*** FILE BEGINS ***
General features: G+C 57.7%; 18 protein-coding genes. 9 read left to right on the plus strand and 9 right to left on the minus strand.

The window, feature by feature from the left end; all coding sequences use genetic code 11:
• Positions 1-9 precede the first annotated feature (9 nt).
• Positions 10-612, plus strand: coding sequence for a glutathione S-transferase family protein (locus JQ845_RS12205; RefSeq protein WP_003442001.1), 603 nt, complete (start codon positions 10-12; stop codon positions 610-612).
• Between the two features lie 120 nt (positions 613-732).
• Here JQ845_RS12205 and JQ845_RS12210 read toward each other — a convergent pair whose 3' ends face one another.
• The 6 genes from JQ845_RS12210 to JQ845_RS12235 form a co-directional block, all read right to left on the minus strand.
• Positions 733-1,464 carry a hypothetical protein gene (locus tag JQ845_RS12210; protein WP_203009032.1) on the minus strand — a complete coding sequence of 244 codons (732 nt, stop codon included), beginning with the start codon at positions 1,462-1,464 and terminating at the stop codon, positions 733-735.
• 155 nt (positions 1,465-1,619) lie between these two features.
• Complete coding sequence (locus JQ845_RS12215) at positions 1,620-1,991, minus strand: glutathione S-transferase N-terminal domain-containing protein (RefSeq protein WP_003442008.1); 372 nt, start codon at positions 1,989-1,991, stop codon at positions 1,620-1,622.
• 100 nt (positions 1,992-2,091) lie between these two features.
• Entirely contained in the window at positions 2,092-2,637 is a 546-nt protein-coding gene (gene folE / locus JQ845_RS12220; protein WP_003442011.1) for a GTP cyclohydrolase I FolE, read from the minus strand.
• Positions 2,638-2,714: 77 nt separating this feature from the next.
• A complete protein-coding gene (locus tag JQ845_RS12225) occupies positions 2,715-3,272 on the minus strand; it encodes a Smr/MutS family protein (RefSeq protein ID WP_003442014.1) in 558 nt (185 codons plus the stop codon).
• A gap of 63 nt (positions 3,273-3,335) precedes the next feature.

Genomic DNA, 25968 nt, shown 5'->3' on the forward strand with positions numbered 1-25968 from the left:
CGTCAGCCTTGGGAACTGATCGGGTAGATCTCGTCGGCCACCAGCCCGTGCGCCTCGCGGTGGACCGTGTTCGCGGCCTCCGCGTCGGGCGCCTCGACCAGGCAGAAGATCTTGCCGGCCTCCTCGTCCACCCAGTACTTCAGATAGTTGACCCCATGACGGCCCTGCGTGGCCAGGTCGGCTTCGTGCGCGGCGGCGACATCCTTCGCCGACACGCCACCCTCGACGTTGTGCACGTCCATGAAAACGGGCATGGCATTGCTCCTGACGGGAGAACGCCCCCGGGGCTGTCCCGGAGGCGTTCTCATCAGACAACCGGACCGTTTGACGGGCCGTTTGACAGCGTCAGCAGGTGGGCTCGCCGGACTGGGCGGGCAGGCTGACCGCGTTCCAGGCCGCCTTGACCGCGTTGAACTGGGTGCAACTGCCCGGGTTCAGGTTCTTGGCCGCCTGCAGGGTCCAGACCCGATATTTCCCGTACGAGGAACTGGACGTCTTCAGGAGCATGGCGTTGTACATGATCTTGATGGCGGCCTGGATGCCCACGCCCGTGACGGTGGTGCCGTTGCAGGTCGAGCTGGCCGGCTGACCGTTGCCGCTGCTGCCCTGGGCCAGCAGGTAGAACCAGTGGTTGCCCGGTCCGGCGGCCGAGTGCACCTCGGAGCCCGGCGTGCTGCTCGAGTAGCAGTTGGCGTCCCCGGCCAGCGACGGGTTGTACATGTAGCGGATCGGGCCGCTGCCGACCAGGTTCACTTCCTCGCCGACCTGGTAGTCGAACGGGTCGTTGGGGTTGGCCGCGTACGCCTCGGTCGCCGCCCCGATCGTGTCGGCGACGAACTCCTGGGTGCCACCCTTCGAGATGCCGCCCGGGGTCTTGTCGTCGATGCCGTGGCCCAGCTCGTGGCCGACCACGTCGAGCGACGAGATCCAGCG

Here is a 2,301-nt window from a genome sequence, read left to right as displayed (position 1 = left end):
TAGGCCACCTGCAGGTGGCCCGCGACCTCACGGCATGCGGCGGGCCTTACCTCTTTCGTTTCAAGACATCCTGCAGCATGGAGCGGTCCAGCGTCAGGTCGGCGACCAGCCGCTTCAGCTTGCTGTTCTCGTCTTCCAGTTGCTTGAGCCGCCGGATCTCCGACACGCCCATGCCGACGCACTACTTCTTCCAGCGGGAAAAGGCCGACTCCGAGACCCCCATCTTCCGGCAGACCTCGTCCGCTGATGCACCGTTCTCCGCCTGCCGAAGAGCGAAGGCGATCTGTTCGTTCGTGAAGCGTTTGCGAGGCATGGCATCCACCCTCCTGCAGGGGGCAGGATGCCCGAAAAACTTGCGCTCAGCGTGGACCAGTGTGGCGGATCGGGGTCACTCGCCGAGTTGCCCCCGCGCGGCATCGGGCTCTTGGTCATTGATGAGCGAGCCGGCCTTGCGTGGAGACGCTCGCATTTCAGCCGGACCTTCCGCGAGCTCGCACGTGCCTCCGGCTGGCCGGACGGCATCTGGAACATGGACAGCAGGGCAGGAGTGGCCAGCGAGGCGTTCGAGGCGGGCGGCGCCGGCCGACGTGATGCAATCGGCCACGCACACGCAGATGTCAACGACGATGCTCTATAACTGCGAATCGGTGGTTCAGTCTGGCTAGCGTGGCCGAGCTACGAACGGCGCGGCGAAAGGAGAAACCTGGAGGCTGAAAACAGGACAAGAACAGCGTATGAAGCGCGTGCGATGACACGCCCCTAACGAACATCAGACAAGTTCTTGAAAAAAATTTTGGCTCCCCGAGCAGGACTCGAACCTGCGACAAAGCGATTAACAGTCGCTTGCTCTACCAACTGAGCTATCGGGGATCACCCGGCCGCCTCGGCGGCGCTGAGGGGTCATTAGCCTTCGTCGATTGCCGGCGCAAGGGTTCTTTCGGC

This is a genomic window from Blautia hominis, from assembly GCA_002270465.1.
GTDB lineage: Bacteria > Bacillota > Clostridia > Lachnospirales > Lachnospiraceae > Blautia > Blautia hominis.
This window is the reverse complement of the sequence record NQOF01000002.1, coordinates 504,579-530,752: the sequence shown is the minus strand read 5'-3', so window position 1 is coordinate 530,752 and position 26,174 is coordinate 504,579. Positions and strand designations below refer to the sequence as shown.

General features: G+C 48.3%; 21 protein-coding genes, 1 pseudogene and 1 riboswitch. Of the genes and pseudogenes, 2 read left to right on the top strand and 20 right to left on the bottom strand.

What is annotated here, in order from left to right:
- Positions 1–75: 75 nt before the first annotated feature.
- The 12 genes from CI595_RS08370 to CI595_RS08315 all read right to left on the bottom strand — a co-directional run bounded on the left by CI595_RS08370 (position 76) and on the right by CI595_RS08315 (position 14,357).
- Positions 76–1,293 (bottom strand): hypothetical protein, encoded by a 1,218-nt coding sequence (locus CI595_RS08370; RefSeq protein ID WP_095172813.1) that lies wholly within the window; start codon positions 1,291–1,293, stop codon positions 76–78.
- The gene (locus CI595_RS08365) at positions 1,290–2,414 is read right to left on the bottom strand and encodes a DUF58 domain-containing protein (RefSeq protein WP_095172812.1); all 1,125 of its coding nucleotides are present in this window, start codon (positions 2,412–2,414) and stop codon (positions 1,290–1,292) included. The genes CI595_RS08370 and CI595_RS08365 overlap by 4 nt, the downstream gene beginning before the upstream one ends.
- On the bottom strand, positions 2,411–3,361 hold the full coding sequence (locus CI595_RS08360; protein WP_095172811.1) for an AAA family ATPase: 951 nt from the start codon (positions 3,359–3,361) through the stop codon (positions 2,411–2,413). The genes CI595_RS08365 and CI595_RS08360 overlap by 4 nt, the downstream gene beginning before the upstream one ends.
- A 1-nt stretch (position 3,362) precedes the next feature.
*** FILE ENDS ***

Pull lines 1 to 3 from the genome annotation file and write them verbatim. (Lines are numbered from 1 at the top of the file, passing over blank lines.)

General features: G+C 57.7%; 18 protein-coding genes. 9 read left to right on the plus strand and 9 right to left on the minus strand.

The window, feature by feature from the left end; all coding sequences use genetic code 11:
• Positions 1-9 precede the first annotated feature (9 nt).